Deficits in morphofunctional maturation of hippocampal mossy fiber synapses in a mouse model of intellectual disability
Journal of Neuroscience. 2012-12-05; 32(49): 17882-17893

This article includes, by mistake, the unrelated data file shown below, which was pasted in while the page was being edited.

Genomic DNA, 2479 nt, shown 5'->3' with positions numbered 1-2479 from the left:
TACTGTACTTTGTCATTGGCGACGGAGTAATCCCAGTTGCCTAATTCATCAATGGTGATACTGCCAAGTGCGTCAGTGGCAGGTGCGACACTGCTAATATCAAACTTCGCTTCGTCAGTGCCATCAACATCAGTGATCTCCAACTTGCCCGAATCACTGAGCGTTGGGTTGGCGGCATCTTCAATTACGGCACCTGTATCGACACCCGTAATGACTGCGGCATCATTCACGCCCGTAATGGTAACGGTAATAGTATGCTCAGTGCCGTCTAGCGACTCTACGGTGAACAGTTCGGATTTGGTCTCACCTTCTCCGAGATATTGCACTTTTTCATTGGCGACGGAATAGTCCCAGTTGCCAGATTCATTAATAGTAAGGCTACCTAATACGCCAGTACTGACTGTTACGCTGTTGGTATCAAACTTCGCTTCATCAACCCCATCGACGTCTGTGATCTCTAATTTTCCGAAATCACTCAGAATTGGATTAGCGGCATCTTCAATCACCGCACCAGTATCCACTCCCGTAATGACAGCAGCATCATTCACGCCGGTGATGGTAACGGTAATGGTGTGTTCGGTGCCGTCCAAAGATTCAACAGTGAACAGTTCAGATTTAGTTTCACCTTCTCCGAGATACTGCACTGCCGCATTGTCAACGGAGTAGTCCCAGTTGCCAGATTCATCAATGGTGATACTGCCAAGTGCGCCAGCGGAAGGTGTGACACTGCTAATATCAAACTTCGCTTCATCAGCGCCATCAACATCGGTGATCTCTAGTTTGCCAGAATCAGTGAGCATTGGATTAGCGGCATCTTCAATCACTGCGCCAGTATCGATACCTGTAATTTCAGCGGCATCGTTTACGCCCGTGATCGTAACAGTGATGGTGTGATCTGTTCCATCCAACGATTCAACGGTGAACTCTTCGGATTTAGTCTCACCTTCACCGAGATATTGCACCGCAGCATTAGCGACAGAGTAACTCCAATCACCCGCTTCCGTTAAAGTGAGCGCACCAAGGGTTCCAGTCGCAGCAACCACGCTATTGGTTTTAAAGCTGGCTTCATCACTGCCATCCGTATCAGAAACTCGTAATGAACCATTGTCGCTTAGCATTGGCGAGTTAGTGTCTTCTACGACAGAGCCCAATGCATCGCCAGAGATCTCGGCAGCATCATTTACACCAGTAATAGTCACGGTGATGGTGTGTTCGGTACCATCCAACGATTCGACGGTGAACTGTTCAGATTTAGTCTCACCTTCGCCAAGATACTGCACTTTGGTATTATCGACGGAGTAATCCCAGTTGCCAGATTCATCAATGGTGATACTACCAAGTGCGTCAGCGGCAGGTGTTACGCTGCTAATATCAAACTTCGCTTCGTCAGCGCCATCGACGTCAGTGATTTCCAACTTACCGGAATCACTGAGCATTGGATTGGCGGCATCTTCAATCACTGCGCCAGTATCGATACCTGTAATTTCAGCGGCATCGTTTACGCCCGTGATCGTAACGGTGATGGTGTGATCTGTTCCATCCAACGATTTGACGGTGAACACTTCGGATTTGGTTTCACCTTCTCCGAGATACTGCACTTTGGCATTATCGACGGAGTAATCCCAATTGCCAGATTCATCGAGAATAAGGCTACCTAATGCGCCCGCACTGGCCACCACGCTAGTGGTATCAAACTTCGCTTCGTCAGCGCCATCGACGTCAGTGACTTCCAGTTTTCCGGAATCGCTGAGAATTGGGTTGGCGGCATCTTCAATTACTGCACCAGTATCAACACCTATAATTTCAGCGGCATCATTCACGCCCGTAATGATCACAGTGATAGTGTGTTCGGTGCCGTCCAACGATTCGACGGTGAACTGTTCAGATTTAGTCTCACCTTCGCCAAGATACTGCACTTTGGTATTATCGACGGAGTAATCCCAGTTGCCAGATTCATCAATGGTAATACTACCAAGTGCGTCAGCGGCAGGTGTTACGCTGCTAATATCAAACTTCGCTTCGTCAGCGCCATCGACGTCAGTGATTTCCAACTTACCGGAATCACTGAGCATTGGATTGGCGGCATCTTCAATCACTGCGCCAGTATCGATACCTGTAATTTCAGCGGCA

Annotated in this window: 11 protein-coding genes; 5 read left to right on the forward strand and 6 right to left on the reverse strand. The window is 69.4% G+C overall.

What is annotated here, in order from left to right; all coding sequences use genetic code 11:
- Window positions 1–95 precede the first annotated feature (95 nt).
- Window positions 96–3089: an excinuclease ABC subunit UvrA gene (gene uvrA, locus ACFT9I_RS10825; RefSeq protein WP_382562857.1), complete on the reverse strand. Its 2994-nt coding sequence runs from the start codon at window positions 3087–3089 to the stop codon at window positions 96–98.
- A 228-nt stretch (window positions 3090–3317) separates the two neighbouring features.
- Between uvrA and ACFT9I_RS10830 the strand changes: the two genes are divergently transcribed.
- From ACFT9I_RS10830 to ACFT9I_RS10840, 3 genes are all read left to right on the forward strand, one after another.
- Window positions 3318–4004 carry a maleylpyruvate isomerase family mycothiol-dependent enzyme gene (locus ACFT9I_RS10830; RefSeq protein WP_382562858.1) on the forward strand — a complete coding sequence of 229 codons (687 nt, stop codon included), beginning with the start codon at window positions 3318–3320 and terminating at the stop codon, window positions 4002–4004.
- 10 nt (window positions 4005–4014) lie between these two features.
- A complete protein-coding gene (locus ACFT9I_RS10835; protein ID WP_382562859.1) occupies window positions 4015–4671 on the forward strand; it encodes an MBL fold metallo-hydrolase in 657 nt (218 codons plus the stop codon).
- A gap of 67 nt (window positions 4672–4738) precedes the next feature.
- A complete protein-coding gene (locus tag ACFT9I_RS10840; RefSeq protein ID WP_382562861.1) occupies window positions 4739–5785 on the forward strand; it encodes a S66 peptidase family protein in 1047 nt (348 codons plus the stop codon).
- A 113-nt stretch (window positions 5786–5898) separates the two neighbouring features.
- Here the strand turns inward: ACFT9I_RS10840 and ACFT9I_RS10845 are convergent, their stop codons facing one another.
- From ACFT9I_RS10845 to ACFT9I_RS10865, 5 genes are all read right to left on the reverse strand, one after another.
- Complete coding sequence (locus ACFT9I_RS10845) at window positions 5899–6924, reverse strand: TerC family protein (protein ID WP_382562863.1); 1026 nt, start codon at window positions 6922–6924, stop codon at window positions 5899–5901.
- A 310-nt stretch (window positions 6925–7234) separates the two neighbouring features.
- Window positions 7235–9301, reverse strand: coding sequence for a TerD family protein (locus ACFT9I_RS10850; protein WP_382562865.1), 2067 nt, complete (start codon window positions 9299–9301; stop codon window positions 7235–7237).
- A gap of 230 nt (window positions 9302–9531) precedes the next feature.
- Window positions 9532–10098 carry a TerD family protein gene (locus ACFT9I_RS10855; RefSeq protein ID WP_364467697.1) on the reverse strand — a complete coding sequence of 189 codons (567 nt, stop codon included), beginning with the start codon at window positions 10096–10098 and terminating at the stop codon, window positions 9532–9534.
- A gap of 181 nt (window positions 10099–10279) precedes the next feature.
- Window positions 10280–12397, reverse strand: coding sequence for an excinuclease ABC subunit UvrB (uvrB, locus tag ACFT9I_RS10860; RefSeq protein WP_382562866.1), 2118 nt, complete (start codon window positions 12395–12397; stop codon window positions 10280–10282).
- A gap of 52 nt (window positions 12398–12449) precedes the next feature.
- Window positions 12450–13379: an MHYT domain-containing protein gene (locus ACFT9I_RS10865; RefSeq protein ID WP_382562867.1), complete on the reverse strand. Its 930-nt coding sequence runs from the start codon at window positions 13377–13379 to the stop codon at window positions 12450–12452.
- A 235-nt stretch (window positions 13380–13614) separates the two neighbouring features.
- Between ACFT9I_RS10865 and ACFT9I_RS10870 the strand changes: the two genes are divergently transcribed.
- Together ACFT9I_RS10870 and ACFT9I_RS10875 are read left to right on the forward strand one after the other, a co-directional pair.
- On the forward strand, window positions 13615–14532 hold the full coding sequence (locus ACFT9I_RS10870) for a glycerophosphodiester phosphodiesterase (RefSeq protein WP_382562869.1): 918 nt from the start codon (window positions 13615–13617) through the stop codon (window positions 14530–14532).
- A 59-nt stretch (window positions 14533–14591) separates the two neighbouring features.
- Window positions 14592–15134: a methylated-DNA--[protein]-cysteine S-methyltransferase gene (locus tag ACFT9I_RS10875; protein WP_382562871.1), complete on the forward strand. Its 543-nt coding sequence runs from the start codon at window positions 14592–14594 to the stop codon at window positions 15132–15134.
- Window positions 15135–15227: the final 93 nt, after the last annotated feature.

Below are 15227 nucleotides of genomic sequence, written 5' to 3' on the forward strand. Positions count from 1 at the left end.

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The grik2 gene, coding for the kainate receptor subunit GluK2 (formerly GluR6), is associated with autism spectrum disorders and intellectual disability. Here, we tested the hypothesis that GluK2 could play a role in the appropriate maturation of synaptic circuits involved in learning and memory. We show that both the functional and morphological maturation of hippocampal mossy fiber to CA3 pyramidal cell (mf-CA3) synapses is delayed in mice deficient for the GluK2 subunit (GluK2⁻/⁻). In GluK2⁻/⁻ mice this deficit is manifested by a transient reduction in the amplitude of AMPA-EPSCs at a critical time point of postnatal development, whereas the NMDA component is spared. By combining multiple probability peak fluctuation analysis and immunohistochemistry, we have provided evidence that the decreased amplitude reflects a decrease in the quantal size per mf-CA3 synapse and in the number of active synaptic sites. Furthermore, we analyzed the time course of structural maturation of CA3 synapses by confocal imaging of YFP-expressing cells followed by tridimensional (3D) anatomical reconstruction of thorny excrescences and presynaptic boutons. We show that major changes in synaptic structures occur subsequently to the sharp increase in synaptic transmission, and more importantly that the course of structural maturation of synaptic elements is impaired in GluK2⁻/⁻ mice. This study highlights how a mutation in a gene linked to intellectual disability in the human may lead to a transient reduction of synaptic strength during postnatal development, impacting on the proper formation of neural circuits linked to memory.